23 Hours of Sunlight and 22 Hours of Bugs (Part 2)

July 5th, 2016

Guest bloggers: Andrew Wayrynen and Jeff Gunderson

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We take our berry picking very seriously

Oh so you thought you got rid of Team Alaska, didn’t you? Yeah well, just as there are as many cedar sites in Juneau as there are cruise ship tourists, we’re back with part 2. Now where were we?

After our Kayak at McBride Glacier amongst the massive icebergs in the fjord, we— Jesse Wiles, Dr. Wiles, Jeff Gunderson, Andrew Wayrynen, and Nick Weisenberg— decided to take to the ice by foot. As such, the following day we made the short kayak to the outwash plain at the terminus of Riggs Glacier, a massively cold testament to what the coastal Alaskan climate can do. While on the glacier, it was impossible not to feel humbled and awe-struck by its enormity. It was a friendly and welcome reminder as to why the science truly matters.

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A Jeff for scale at Riggs Glacier

Exploring Riggs glacier was a wonderful experience, but the time soon came for another dendroclimatological expedition. Our goal was to search for wood in the recently vacated valley where once Riggs and McBride Glaciers connected. To our pleasure there was hardly any alders, which made the mission less trying, yet there was no shortage of braided streams that provided ample opportunities for a boot full of freezing glacier water. Unfortunately, there was only one log to be found and sampled in the entire valley. As sure as the bugs did bite, we brought it home.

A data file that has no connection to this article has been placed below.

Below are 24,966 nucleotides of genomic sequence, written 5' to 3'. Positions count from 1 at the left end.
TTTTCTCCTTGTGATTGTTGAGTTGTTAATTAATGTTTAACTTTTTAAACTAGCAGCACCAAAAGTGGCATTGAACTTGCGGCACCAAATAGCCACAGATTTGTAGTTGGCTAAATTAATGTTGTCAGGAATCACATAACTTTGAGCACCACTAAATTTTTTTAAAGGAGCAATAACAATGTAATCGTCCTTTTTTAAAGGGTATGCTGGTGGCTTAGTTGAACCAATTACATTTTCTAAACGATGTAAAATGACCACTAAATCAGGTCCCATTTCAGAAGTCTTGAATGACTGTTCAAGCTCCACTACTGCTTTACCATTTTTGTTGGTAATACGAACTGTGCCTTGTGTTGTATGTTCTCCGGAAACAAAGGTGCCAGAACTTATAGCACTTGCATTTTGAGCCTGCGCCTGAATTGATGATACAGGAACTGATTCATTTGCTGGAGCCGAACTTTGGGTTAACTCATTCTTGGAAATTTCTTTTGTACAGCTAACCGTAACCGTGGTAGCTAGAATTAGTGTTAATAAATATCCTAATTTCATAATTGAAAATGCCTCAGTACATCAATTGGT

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Dr. Wiles coring the lone log in the valley

The following day, an all-too-familiar gray haze took command of the skies that dripped upon us a rather watery substance called rain. As the bold, rugged mountain-worn scientists slated to bridge that 2000-year gap, we took the day off. We explored our camp cove and admired huge beached icebergs.

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Andrew investigates the dead ice 

 That day at our camp in Muir Inlet would prove to be our last, as Todd, the wise NPS boat captain, arrived in late morning of the following day with Dan Lawson to take us to Tlingit Point. However, we made a historically significant stop along the way. Before navigating Glacier Bay’s icy waters, Todd worked in Yosemite Valley in California, inadvertently following John Muir’s footsteps in his late 19th century search for glaciers. Much to Andrew’s excitement, he guided us to the site of John Muir’s cabin, which was built in 1879 by Muir and friends. Having been so busy as geologists, our crew relished in the opportunity to have a stab at archaeology.

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 John Muir’s cabin in the late 19th century where the terminus of Muir Glacier once was (left) and the same cabin today (right)

Now camped at Tlingit Point, we had our sights on the Mountain Hemlock situated atop the hills above us. The climb up was incredible in practically every sense of the word. While ascending, the chances of peering out to the bay and soaking in the gorgeous vistas were about the same as falling into patch of delicious wild strawberries. Near the top, the alders thinned and the brush only came up to ankle-height, but alas the bugs persisted, hungrier than ever. Once amid the old growth, we cored the mighty hemlocks and safely tucked away the obtained samples.

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Andrew tries his hand at coring for the first time

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Mountain goats became new friends to the Wooster Geology Department